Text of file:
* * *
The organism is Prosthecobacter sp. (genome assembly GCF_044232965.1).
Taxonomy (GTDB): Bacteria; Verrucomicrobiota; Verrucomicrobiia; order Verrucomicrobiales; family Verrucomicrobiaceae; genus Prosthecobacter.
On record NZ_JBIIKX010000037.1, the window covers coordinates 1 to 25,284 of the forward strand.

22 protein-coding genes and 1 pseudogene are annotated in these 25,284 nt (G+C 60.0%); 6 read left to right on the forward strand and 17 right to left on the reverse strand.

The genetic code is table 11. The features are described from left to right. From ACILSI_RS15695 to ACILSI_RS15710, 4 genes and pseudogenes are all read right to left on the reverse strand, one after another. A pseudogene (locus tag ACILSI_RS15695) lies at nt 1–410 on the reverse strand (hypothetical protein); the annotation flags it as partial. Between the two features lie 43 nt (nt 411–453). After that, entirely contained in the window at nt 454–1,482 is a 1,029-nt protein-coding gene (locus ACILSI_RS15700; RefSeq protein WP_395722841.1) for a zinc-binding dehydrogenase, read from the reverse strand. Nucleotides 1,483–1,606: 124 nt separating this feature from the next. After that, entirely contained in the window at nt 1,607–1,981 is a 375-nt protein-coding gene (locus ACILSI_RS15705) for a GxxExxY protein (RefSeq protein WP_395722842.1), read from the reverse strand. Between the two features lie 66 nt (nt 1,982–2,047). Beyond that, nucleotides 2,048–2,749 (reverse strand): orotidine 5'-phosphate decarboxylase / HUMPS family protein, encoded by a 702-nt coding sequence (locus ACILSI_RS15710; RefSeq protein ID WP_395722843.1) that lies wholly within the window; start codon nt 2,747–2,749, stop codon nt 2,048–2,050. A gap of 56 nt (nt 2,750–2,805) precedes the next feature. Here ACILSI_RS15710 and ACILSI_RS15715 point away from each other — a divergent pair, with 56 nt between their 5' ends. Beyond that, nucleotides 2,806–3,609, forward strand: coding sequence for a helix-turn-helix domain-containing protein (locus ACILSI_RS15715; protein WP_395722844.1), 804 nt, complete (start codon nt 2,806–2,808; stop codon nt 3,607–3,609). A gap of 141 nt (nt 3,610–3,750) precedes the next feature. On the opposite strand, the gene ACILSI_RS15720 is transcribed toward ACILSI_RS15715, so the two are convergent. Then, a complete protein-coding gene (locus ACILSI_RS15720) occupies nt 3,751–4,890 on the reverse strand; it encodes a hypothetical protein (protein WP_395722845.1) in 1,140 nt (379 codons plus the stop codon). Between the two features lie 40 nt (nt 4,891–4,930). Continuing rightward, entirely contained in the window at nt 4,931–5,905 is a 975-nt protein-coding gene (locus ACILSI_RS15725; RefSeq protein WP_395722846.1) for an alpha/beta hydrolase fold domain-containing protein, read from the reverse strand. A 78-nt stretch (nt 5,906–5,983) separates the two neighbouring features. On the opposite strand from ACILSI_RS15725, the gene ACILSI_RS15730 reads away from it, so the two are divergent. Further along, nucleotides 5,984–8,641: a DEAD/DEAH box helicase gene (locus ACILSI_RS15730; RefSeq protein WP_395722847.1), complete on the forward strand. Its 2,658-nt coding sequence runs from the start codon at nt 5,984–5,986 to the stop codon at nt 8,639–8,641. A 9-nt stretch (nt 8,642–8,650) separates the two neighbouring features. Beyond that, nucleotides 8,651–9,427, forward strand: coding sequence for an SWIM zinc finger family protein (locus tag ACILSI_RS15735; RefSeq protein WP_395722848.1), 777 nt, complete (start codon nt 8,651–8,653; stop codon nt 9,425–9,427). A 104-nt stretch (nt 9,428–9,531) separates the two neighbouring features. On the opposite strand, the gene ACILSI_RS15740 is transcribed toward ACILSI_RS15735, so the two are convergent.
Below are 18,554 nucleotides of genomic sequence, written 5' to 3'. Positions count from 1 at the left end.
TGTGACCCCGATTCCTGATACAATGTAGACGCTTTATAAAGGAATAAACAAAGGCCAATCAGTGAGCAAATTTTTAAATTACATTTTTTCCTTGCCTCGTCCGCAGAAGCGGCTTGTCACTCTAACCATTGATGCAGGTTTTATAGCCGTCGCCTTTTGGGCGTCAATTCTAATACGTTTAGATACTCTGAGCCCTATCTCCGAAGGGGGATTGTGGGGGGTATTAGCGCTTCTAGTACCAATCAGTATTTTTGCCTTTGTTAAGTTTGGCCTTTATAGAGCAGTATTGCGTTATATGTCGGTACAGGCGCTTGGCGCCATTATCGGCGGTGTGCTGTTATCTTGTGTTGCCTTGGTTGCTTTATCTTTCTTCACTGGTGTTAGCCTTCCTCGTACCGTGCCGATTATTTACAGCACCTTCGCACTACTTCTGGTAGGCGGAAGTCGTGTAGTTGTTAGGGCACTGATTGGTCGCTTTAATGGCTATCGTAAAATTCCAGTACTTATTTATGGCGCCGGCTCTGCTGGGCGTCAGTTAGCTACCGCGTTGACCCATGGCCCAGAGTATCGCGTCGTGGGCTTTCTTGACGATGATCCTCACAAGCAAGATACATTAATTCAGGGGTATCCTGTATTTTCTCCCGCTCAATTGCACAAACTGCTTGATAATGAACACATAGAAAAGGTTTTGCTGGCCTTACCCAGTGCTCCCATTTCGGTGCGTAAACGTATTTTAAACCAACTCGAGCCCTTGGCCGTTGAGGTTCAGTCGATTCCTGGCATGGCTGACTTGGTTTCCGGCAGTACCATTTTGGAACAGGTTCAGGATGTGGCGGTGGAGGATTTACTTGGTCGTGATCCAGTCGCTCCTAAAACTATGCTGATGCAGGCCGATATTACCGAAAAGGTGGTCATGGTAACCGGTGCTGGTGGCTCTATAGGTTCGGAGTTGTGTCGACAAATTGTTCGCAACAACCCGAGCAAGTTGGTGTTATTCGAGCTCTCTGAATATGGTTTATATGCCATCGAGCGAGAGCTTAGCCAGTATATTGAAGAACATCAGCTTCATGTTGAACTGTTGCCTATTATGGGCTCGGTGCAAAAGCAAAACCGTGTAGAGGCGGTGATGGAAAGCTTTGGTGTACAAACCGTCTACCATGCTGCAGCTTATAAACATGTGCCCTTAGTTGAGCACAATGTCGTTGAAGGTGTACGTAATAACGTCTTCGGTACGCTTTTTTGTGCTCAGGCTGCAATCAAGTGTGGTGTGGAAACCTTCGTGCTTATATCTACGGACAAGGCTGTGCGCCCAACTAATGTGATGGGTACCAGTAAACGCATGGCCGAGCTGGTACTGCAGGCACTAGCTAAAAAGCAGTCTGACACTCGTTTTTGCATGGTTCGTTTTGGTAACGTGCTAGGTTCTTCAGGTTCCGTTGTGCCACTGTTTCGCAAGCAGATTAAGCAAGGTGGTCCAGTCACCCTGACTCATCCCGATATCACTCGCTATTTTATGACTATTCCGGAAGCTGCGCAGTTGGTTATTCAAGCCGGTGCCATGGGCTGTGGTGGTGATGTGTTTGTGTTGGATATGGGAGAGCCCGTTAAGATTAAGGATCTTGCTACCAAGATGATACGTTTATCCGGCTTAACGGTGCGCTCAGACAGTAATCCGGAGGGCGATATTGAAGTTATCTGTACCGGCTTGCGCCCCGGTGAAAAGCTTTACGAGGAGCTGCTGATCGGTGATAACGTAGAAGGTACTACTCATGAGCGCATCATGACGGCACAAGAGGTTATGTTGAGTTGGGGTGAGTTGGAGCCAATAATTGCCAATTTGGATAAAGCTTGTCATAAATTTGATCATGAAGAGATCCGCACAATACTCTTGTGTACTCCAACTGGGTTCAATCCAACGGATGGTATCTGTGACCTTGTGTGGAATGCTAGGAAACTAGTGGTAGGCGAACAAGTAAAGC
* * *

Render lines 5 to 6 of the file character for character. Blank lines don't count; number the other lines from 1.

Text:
The genetic code is table 11. The features are described from left to right. From ACILSI_RS15695 to ACILSI_RS15710, 4 genes and pseudogenes are all read right to left on the reverse strand, one after another. A pseudogene (locus tag ACILSI_RS15695) lies at nt 1–410 on the reverse strand (hypothetical protein); the annotation flags it as partial. Between the two features lie 43 nt (nt 411–453). After that, entirely contained in the window at nt 454–1,482 is a 1,029-nt protein-coding gene (locus ACILSI_RS15700; RefSeq protein WP_395722841.1) for a zinc-binding dehydrogenase, read from the reverse strand. Nucleotides 1,483–1,606: 124 nt separating this feature from the next. After that, entirely contained in the window at nt 1,607–1,981 is a 375-nt protein-coding gene (locus ACILSI_RS15705) for a GxxExxY protein (RefSeq protein WP_395722842.1), read from the reverse strand. Between the two features lie 66 nt (nt 1,982–2,047). Beyond that, nucleotides 2,048–2,749 (reverse strand): orotidine 5'-phosphate decarboxylase / HUMPS family protein, encoded by a 702-nt coding sequence (locus ACILSI_RS15710; RefSeq protein ID WP_395722843.1) that lies wholly within the window; start codon nt 2,747–2,749, stop codon nt 2,048–2,050. A gap of 56 nt (nt 2,750–2,805) precedes the next feature. Here ACILSI_RS15710 and ACILSI_RS15715 point away from each other — a divergent pair, with 56 nt between their 5' ends. Beyond that, nucleotides 2,806–3,609, forward strand: coding sequence for a helix-turn-helix domain-containing protein (locus ACILSI_RS15715; protein WP_395722844.1), 804 nt, complete (start codon nt 2,806–2,808; stop codon nt 3,607–3,609). A gap of 141 nt (nt 3,610–3,750) precedes the next feature. On the opposite strand, the gene ACILSI_RS15720 is transcribed toward ACILSI_RS15715, so the two are convergent. Then, a complete protein-coding gene (locus ACILSI_RS15720) occupies nt 3,751–4,890 on the reverse strand; it encodes a hypothetical protein (protein WP_395722845.1) in 1,140 nt (379 codons plus the stop codon). Between the two features lie 40 nt (nt 4,891–4,930). Continuing rightward, entirely contained in the window at nt 4,931–5,905 is a 975-nt protein-coding gene (locus ACILSI_RS15725; RefSeq protein WP_395722846.1) for an alpha/beta hydrolase fold domain-containing protein, read from the reverse strand. A 78-nt stretch (nt 5,906–5,983) separates the two neighbouring features. On the opposite strand from ACILSI_RS15725, the gene ACILSI_RS15730 reads away from it, so the two are divergent. Further along, nucleotides 5,984–8,641: a DEAD/DEAH box helicase gene (locus ACILSI_RS15730; RefSeq protein WP_395722847.1), complete on the forward strand. Its 2,658-nt coding sequence runs from the start codon at nt 5,984–5,986 to the stop codon at nt 8,639–8,641. A 9-nt stretch (nt 8,642–8,650) separates the two neighbouring features. Beyond that, nucleotides 8,651–9,427, forward strand: coding sequence for an SWIM zinc finger family protein (locus tag ACILSI_RS15735; RefSeq protein WP_395722848.1), 777 nt, complete (start codon nt 8,651–8,653; stop codon nt 9,425–9,427). A 104-nt stretch (nt 9,428–9,531) separates the two neighbouring features. On the opposite strand, the gene ACILSI_RS15740 is transcribed toward ACILSI_RS15735, so the two are convergent.
Below are 18,554 nucleotides of genomic sequence, written 5' to 3'. Positions count from 1 at the left end.